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20 New Moon at 8:02 UT. Start of lunation 1128.
Moon near the Pleiades (evening sky) at 2h UT.
Moon near Aldebaran (evening sky) at 22h UT.
First Quarter Moon at 13:26 UT.
Moon near Jupiter (evening sky) at 10h UT. Mag. –2.4.
Moon at apogee (farthest from Earth) at 20h UT
(distance 405,364 km; angular size 29.8').
Moon near Beehive Cluster (evening sky) at 18h UT.
Mercury at greatest elongation, 28° west of Sun
(morning sky) at 6h UT. Mag. +0.2.
Moon near Regulus (evening sky) at 15h UT.
Full Moon at 17:10 UT.
Moon near Spica (morning sky) at 22h UT.
Moon near Mars (morning sky) at 2h UT. Mag. –1.0.
Asteroid 163 Erigone occults Regulus at 6:06 UT
(evening sky). Observable to the naked-eye by
anyone in its path across the NE USA and into
Canada. The bright star will “vanish” for up to 14
seconds in the middle of the 108km wide path.
Vernal equinox at 16:57 UT. The time when the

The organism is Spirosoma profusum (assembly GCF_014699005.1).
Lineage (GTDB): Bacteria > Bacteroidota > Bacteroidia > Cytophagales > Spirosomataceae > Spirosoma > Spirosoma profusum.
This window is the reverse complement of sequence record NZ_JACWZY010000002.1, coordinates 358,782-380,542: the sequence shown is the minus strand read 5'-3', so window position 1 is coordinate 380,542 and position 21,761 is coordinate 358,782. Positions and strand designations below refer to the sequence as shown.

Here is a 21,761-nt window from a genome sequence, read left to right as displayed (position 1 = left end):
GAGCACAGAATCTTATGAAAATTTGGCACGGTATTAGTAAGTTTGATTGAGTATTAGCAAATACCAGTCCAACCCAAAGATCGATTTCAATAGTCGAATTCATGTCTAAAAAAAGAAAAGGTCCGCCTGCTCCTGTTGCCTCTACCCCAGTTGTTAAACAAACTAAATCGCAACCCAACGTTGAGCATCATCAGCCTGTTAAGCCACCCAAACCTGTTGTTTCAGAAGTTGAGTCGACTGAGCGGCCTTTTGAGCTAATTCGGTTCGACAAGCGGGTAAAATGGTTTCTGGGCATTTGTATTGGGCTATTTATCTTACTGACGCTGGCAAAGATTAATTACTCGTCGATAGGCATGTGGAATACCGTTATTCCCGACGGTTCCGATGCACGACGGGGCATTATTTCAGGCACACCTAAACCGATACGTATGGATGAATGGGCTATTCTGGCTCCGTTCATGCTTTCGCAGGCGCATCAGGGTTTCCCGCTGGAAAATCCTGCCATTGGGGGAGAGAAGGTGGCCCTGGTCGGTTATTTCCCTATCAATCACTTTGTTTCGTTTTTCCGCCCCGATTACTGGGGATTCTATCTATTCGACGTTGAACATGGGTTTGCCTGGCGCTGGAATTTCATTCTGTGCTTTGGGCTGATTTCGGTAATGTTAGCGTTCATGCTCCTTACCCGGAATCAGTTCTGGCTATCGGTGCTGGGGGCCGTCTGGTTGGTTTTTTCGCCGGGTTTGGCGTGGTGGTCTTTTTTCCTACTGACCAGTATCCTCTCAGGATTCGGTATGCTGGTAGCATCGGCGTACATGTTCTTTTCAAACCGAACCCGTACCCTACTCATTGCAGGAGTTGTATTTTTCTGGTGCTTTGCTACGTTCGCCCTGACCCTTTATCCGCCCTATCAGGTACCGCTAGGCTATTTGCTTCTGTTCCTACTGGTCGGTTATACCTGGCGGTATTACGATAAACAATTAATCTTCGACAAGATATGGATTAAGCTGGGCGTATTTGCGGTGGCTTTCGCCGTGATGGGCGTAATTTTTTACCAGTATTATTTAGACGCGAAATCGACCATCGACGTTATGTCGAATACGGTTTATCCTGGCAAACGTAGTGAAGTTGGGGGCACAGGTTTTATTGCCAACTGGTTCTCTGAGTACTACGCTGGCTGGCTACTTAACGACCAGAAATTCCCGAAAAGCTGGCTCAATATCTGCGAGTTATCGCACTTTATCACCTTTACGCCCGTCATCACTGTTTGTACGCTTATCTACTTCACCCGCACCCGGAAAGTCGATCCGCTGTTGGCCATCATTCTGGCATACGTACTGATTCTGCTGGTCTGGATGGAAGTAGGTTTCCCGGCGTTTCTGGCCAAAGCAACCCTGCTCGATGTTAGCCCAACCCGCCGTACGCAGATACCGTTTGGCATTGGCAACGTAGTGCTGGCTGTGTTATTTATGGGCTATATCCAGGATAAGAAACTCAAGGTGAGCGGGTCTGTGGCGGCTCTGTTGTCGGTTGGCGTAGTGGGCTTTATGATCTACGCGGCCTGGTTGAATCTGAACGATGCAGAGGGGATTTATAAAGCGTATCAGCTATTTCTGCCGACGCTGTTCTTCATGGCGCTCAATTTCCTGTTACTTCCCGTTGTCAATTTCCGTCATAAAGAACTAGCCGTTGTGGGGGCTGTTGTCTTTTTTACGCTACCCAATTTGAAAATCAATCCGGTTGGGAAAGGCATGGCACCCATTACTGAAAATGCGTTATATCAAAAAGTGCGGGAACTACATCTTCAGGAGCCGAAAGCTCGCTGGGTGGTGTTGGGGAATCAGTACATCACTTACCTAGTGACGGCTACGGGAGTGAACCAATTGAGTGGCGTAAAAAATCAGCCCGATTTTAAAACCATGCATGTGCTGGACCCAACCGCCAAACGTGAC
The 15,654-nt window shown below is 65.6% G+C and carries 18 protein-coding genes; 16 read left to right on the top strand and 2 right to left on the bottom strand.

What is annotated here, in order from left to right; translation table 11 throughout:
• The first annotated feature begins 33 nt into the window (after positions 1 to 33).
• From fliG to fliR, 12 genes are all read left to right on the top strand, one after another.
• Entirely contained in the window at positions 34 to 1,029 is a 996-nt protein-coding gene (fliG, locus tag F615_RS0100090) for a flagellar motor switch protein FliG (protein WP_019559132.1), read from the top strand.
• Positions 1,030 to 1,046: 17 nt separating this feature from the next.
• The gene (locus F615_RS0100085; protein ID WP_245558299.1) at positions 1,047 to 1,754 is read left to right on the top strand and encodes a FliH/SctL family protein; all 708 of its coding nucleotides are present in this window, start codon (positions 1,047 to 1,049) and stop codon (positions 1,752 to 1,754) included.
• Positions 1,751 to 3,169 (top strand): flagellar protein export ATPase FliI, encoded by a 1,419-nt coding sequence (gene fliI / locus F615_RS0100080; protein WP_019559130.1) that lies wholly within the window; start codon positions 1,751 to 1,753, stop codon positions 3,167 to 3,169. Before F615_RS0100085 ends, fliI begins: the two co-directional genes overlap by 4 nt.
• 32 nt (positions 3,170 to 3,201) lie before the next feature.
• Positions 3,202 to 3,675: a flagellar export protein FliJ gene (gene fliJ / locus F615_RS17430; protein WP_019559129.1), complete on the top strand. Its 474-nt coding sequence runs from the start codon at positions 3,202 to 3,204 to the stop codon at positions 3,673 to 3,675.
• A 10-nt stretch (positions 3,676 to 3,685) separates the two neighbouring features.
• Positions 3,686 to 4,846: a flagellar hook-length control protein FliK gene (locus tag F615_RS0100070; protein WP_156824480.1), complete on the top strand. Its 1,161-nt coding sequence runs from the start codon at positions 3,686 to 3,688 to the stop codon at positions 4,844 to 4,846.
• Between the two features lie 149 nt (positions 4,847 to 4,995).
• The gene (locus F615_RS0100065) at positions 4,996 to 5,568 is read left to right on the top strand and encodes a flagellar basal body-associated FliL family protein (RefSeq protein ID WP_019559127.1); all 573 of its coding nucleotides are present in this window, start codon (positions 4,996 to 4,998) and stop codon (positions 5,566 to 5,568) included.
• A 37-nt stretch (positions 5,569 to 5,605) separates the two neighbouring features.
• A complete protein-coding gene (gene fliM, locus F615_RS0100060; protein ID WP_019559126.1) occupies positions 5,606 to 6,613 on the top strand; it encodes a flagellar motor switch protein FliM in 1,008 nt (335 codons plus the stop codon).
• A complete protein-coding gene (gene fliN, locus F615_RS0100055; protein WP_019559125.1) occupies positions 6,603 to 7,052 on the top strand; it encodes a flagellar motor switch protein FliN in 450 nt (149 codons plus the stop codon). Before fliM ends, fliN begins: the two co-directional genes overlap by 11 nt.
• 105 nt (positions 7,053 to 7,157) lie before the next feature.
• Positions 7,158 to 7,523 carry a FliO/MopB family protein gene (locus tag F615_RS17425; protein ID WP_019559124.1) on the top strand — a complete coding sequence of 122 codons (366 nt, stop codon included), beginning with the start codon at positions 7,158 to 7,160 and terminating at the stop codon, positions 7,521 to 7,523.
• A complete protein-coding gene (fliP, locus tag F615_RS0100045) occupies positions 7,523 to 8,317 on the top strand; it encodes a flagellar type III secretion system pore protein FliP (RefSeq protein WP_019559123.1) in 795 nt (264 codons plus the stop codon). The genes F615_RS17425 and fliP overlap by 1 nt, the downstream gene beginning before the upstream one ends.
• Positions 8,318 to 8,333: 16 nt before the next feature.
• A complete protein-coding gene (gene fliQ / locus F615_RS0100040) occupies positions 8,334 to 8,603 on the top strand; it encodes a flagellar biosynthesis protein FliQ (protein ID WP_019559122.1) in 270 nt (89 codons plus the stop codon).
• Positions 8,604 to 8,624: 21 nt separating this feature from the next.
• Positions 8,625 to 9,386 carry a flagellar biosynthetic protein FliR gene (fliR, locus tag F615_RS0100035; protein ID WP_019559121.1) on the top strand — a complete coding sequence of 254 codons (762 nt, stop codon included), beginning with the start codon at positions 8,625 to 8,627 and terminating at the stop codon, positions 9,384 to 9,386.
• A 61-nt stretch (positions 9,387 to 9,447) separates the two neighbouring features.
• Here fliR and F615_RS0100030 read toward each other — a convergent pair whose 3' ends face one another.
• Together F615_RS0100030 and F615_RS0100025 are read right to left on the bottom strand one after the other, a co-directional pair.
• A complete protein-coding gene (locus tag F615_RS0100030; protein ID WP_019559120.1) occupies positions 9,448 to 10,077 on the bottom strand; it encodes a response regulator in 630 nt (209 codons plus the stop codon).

Sun reaches the point along the ecliptic where it
crosses into the northern celestial hemisphere
marking the start of spring in the Northern
Hemisphere and autumn in the Southern Hemisphere.
Moon very near Saturn (127° from Sun, morning sky)
at 3h UT. Mag. +0.3. Occultation visible along a path
between E South America and SW Africa.
Moon near Antares (morning sky) at 8h UT.
Venus at greatest elongation, 47° west from Sun (morning
sky) at 19h UT. Mag. –4.4.
Last Quarter Moon at 1:47 UT.
Moon near Venus (46° from Sun, morning sky) at 6h UT. Mag. –4.4.
Moon at perigee (closest to Earth) at 19h UT (365,703 km; angular
New Moon at 18:47 UT. Start of lunation 1129. NORTHERN HEMISPHERE N 12
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This homework help was uploaded on 03/25/2014 for the course ASTRO 1400 taught by Professor Holtz during the Spring '10 term at Texas Tech.
- Spring '10